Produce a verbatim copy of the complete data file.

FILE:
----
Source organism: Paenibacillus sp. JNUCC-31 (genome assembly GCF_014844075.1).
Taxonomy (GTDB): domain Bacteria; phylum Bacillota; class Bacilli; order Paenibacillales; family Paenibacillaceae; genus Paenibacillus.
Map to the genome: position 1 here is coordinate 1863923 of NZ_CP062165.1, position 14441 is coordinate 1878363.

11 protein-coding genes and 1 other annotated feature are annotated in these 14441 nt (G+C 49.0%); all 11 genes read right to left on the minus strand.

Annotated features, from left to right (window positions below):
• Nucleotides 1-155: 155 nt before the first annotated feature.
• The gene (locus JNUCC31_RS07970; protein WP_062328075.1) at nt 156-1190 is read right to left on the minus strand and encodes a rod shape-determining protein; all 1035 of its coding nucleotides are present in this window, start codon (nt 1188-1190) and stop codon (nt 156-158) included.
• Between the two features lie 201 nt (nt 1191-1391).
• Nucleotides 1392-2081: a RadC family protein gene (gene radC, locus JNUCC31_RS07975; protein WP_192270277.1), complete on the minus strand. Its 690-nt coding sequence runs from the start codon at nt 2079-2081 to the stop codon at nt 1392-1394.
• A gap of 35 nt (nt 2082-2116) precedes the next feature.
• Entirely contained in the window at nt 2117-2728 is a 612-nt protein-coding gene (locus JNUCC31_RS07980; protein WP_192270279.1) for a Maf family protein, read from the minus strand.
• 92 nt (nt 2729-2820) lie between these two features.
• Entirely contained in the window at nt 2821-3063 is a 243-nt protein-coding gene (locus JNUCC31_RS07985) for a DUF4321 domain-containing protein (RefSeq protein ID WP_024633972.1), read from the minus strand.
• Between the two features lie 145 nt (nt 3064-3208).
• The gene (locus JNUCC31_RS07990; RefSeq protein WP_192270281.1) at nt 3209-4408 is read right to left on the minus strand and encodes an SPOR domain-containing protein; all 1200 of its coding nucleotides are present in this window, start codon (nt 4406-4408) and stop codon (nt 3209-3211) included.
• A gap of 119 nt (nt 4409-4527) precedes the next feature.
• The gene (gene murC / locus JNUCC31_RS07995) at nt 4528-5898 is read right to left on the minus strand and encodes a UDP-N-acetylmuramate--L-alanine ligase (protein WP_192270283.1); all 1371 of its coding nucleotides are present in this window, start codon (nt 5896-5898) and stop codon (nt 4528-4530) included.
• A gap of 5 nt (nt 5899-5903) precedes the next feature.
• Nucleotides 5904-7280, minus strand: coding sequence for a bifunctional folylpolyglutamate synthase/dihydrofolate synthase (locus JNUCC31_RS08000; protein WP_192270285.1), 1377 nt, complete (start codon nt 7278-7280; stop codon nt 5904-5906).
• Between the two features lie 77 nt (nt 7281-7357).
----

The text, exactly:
Source organism: Paenibacillus sp. JNUCC-31 (genome assembly GCF_014844075.1).
Taxonomy (GTDB): domain Bacteria; phylum Bacillota; class Bacilli; order Paenibacillales; family Paenibacillaceae; genus Paenibacillus.
Map to the genome: position 1 here is coordinate 1863923 of NZ_CP062165.1, position 14441 is coordinate 1878363.

11 protein-coding genes and 1 other annotated feature are annotated in these 14441 nt (G+C 49.0%); all 11 genes read right to left on the minus strand.

Annotated features, from left to right (window positions below):
• Nucleotides 1-155: 155 nt before the first annotated feature.
• The gene (locus JNUCC31_RS07970; protein WP_062328075.1) at nt 156-1190 is read right to left on the minus strand and encodes a rod shape-determining protein; all 1035 of its coding nucleotides are present in this window, start codon (nt 1188-1190) and stop codon (nt 156-158) included.
• Between the two features lie 201 nt (nt 1191-1391).
• Nucleotides 1392-2081: a RadC family protein gene (gene radC, locus JNUCC31_RS07975; protein WP_192270277.1), complete on the minus strand. Its 690-nt coding sequence runs from the start codon at nt 2079-2081 to the stop codon at nt 1392-1394.
• A gap of 35 nt (nt 2082-2116) precedes the next feature.
• Entirely contained in the window at nt 2117-2728 is a 612-nt protein-coding gene (locus JNUCC31_RS07980; protein WP_192270279.1) for a Maf family protein, read from the minus strand.
• 92 nt (nt 2729-2820) lie between these two features.
• Entirely contained in the window at nt 2821-3063 is a 243-nt protein-coding gene (locus JNUCC31_RS07985) for a DUF4321 domain-containing protein (RefSeq protein ID WP_024633972.1), read from the minus strand.
• Between the two features lie 145 nt (nt 3064-3208).
• The gene (locus JNUCC31_RS07990; RefSeq protein WP_192270281.1) at nt 3209-4408 is read right to left on the minus strand and encodes an SPOR domain-containing protein; all 1200 of its coding nucleotides are present in this window, start codon (nt 4406-4408) and stop codon (nt 3209-3211) included.
• A gap of 119 nt (nt 4409-4527) precedes the next feature.
• The gene (gene murC / locus JNUCC31_RS07995) at nt 4528-5898 is read right to left on the minus strand and encodes a UDP-N-acetylmuramate--L-alanine ligase (protein WP_192270283.1); all 1371 of its coding nucleotides are present in this window, start codon (nt 5896-5898) and stop codon (nt 4528-4530) included.
• A gap of 5 nt (nt 5899-5903) precedes the next feature.
• Nucleotides 5904-7280, minus strand: coding sequence for a bifunctional folylpolyglutamate synthase/dihydrofolate synthase (locus JNUCC31_RS08000; protein WP_192270285.1), 1377 nt, complete (start codon nt 7278-7280; stop codon nt 5904-5906).
• Between the two features lie 77 nt (nt 7281-7357).